1. The NAP requires no justification. It is obviously a valid and practical principle by which humanity could live contentedly.
2. I have doubts about the validity of the NAP. It is not obviously a valid and practical principle by which humanity could live contentedly.
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June 21, 2012, 11:36:11 AM
 #124

From what people are saying here, the NAP is fine if you are dealing with nice people who follow the NAP.  IF you live in an area where people are more prone to aggression, for example parts of Ireland, the NAP is a consoling thought as you are being slaughtered for having the wrong religion.  At least morally, you are on the right side even if you do end up dead.

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June 21, 2012, 12:29:11 PM
 #125

The NAP is a sort of like the Golden Rule.  Yes - its nice but if you come against an organisation that doesn't believe in it, its worthless.
This doen't change whether you have one or a million laws, does it?

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June 21, 2012, 12:35:21 PM
 #126

The NAP either is enforced, in which case it's useful, but not just the NAP, or it's not enforced, in which case it is truly the NAP, but useless.

I'm not sure how you think the NAP is not enforceable. It's not pacifism, it's just not initiation of force. If you initiate force upon someone, they're perfectly justified in returning that force right back at you.

So? How does that accomplish anything? It basically says: "Hey, I can fight and injure you and steal from you, or I can choose not to, and you can return the favor, or not."

Wow. That's profound.

And yet... It's taken this long for people to come to that realization. Funny, huh?

As I said, it accomplishes nothing. If it accomplishes nothing, then it has no significance, and is the absence of any type of thing at all. At least you realize that.
Do a million laws accomplish anything other than an overly expensive legal system with overpaid lawyers benefiting from everyone's misfortune? In the end the judgement goes just one way or the other in general. Does it somehow incite some magic social glue to have an incoherent set of legislation that only a few can understand?   

It was a cunning plan to have the funny man be the money fan of the punning clan.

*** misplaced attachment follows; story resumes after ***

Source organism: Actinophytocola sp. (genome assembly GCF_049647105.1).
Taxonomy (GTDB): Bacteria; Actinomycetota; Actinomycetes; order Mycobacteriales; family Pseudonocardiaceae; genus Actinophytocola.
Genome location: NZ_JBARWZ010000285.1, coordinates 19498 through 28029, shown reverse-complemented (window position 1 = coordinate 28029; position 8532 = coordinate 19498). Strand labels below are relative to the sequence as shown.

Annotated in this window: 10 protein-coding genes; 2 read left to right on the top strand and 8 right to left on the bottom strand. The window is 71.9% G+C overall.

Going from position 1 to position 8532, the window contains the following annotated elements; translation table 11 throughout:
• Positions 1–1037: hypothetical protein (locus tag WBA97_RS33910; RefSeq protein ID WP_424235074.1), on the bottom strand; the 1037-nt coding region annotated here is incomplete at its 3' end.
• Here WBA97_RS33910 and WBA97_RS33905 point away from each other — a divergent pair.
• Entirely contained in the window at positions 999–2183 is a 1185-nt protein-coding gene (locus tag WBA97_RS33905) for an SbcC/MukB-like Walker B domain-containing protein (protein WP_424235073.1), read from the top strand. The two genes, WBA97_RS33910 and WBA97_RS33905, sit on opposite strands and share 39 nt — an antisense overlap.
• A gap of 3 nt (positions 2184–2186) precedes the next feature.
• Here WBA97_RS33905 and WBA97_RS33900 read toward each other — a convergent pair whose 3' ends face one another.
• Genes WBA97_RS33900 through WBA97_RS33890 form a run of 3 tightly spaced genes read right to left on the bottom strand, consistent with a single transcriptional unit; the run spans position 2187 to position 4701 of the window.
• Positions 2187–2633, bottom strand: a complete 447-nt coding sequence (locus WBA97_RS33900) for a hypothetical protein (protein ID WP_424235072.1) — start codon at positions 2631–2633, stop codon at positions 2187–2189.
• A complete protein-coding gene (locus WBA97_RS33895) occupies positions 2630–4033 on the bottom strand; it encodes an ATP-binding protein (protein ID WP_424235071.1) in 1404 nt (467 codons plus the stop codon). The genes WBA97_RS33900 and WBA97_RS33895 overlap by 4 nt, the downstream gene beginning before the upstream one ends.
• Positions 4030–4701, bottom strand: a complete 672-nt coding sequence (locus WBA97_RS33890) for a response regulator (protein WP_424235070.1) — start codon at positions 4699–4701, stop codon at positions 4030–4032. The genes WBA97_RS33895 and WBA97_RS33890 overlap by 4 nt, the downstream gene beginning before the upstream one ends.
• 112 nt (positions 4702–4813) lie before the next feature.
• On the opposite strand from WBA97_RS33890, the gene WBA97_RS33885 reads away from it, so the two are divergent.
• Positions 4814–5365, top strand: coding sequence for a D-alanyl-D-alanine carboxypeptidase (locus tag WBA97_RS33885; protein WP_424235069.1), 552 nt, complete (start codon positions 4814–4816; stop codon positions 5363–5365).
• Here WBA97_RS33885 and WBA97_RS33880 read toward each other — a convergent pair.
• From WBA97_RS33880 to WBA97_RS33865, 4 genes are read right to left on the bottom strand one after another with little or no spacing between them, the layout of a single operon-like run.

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June 21, 2012, 12:45:07 PM
 #127

So, in your opinion, the problem with NAP is due to income inequality. On the other hand, the poor also have less to defend than the rich so there is less incentive for roving gangs to plunder the poor.... which isn't to say it is not a problem. OK.

Income inequality is one of the many problems with a NAP i would say.

LOL! Income equality would improve under NAP as poor people would have not only more incentive, but more opportunity to increase their wealth and income. In addition, big companies wouldn't be able to use the force of government to reduce competition and get special favors, so they wouldn't be as big.

And BTW, I haven't paid U.S. federal income taxes since 2006. It is possible to not pay them. (I'm still working on not paying property tax, but that'll take more work. I haven't paid them directly since 2009 though.)
Applause! You go guy!! +1  Smiley

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June 21, 2012, 01:53:08 PM
 #128

The NAP either is enforced, in which case it's useful, but not just the NAP, or it's not enforced, in which case it is truly the NAP, but useless.

I'm not sure how you think the NAP is not enforceable. It's not pacifism, it's just not initiation of force. If you initiate force upon someone, they're perfectly justified in returning that force right back at you.

So? How does that accomplish anything? It basically says: "Hey, I can fight and injure you and steal from you, or I can choose not to, and you can return the favor, or not."

Wow. That's profound.

And yet... It's taken this long for people to come to that realization. Funny, huh?

As I said, it accomplishes nothing. If it accomplishes nothing, then it has no significance, and is the absence of any type of thing at all. At least you realize that.
Do a million laws accomplish anything other than an overly expensive legal system with overpaid lawyers benefiting from everyone's misfortune? In the end the judgement goes just one way or the other in general. Does it somehow incite some magic social glue to have an incoherent set of legislation that only a few can understand?